The Big Mouth Problem

You’re less likely to say something stupid if you listen more and speak less.

Leaders need big ears and small mouths.

Warnings and wisdom:

Fools plug their ears and press forward into disaster, but listening is the beginning of learning.

Those who don’t listen can’t learn. John F. Kennedy said, “…leadership and learning are indispensable to each other.” (jfklibrary.org)

Transformation begins with listening.

Wisdom seems stupid to closed minds.

The usefulness of wisdom emerges AFTER you act wisely. Advice to ‘listen more and talk less,’ sounds foolish until you shut your mouth and practice listening. For example…

When you feel a need to get something off your chest, keep your mouth shut.

The result of not listening is worse than the pain of listening.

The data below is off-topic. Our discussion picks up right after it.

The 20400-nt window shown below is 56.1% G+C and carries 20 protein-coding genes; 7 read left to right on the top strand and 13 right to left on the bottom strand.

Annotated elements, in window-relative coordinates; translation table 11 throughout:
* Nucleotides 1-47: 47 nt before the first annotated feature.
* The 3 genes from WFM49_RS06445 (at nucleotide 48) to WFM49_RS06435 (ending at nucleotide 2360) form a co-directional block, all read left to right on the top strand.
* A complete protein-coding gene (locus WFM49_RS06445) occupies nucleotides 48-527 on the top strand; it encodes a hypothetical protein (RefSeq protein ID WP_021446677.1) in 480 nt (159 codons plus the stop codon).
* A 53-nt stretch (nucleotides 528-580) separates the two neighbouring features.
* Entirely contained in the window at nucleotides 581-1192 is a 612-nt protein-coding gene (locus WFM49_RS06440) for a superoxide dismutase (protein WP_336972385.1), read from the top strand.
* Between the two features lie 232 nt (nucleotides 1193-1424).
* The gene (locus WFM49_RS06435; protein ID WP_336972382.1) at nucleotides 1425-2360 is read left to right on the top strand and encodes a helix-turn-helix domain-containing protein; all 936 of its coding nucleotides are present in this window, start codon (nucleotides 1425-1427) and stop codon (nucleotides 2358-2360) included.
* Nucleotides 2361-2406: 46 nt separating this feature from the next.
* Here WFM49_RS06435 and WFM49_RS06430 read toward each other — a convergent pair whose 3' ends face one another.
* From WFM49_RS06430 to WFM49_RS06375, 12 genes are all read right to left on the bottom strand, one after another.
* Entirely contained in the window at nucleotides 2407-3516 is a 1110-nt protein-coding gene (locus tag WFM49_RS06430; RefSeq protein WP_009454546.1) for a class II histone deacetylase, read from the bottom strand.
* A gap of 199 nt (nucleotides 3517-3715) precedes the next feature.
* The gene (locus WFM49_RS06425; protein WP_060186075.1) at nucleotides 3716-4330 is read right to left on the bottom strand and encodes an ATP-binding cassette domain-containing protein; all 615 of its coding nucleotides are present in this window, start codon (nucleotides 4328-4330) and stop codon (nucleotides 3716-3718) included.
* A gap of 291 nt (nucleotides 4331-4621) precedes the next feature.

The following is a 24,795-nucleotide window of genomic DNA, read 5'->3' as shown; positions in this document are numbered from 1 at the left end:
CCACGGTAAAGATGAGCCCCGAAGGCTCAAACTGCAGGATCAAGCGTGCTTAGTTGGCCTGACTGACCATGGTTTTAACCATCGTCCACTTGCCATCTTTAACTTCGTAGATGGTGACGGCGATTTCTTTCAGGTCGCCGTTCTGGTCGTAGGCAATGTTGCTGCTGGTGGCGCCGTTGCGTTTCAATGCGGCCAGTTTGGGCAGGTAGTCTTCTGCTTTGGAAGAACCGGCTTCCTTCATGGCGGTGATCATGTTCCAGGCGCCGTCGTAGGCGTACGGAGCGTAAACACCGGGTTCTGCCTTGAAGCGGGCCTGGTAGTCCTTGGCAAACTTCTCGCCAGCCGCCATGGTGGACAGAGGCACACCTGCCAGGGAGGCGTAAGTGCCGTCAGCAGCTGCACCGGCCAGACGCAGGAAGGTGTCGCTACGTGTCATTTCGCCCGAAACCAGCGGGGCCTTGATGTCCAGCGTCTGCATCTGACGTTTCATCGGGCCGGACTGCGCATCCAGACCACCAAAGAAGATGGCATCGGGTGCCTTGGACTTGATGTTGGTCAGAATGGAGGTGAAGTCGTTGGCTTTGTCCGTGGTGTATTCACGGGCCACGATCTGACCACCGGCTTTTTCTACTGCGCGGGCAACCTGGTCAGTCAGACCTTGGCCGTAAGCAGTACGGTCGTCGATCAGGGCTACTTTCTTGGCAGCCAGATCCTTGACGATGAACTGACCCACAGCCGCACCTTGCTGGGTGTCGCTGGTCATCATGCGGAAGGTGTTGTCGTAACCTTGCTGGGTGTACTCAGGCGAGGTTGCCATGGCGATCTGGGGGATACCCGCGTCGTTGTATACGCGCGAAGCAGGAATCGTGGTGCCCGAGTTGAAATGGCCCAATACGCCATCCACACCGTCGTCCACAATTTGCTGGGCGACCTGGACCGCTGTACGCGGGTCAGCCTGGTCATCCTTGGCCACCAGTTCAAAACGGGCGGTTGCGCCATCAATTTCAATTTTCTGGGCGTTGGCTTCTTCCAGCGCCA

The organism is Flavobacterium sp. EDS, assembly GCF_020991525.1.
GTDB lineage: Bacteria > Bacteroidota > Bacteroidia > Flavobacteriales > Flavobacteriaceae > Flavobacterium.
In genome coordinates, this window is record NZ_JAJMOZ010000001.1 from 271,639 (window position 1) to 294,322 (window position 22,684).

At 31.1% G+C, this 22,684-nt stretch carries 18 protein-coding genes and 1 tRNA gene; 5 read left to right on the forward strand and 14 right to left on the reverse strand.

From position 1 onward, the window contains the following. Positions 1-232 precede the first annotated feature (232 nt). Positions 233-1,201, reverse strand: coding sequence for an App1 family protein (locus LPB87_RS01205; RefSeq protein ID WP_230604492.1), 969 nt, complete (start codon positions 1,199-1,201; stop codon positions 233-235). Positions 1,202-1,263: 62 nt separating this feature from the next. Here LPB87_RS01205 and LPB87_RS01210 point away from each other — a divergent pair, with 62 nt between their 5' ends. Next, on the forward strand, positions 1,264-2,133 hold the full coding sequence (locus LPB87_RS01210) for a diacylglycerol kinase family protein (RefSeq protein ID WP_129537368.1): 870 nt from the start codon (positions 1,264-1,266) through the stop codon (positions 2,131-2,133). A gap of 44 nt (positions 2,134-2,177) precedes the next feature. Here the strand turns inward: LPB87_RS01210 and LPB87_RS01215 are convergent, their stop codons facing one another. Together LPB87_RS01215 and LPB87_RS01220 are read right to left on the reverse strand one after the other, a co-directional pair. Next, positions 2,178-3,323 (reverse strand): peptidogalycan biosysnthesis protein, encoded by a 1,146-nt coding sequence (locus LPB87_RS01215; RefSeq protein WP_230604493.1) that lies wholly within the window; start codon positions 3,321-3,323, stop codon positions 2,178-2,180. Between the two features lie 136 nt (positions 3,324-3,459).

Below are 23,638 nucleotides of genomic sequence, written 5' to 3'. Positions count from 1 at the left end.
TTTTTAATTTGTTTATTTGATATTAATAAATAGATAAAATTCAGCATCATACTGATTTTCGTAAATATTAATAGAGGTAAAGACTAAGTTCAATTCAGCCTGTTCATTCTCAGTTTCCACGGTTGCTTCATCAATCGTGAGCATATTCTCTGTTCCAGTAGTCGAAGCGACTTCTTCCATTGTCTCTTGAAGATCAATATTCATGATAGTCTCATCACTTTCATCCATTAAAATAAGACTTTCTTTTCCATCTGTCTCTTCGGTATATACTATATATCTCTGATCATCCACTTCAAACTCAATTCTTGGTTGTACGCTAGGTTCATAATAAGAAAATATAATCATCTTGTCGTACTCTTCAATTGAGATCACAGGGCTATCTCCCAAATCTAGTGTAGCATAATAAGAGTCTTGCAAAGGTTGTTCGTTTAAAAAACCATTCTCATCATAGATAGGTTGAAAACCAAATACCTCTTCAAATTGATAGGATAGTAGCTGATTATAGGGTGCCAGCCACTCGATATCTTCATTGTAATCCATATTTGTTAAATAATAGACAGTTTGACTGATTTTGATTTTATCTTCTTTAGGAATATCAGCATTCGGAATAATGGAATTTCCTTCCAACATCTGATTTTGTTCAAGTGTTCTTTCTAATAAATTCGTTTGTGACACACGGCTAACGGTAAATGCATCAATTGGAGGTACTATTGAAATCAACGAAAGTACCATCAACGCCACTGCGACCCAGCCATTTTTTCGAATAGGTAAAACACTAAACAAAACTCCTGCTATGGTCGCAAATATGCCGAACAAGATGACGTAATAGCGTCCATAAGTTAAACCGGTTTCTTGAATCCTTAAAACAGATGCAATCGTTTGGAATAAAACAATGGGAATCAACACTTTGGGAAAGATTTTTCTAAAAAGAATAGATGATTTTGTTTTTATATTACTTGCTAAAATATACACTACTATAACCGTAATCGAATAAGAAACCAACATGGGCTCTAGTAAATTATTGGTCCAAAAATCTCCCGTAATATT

The ONE guideline for speaking is simple. Open your mouth to make things better.

5 powers of listening:

#1. Elevate status. Listening to others makes them feel important. Those who feel insignificant are less likely to make significant contribution.

#2. Increase energy. You never get the best from others when you close them down.

#3. Extend validation. The difference between validation and agreement is listening. You don’t have to agree with everyone, but skillful leaders validate with listening.

People don’t need agreement, they need to feel heard.

It’s more important to listen than it is to give people what they want.

#4. Strengthen connection. You can’t influence those who feel misunderstood.

#5. Express care. Leaders who don’t listen don’t care.

3 listening tips:

#1. Listen to understand. Even the great speakers like Winston Churchill and Martin Luther King Jr. understood people.

#2. Listen to understand hopes, goals, emotion, and dreams.

#3. Listen like you’re listening to a young child. What do you do while listening to a two-year old? Do that with adults. (Yes, tone it down some, but give it a try.)

What listening tips do you have for leaders?

Bonus material:

17 Reasons People Aren’t Listening to You (Inc)

Being Heard is the Psychological Equivalent of Air (PT)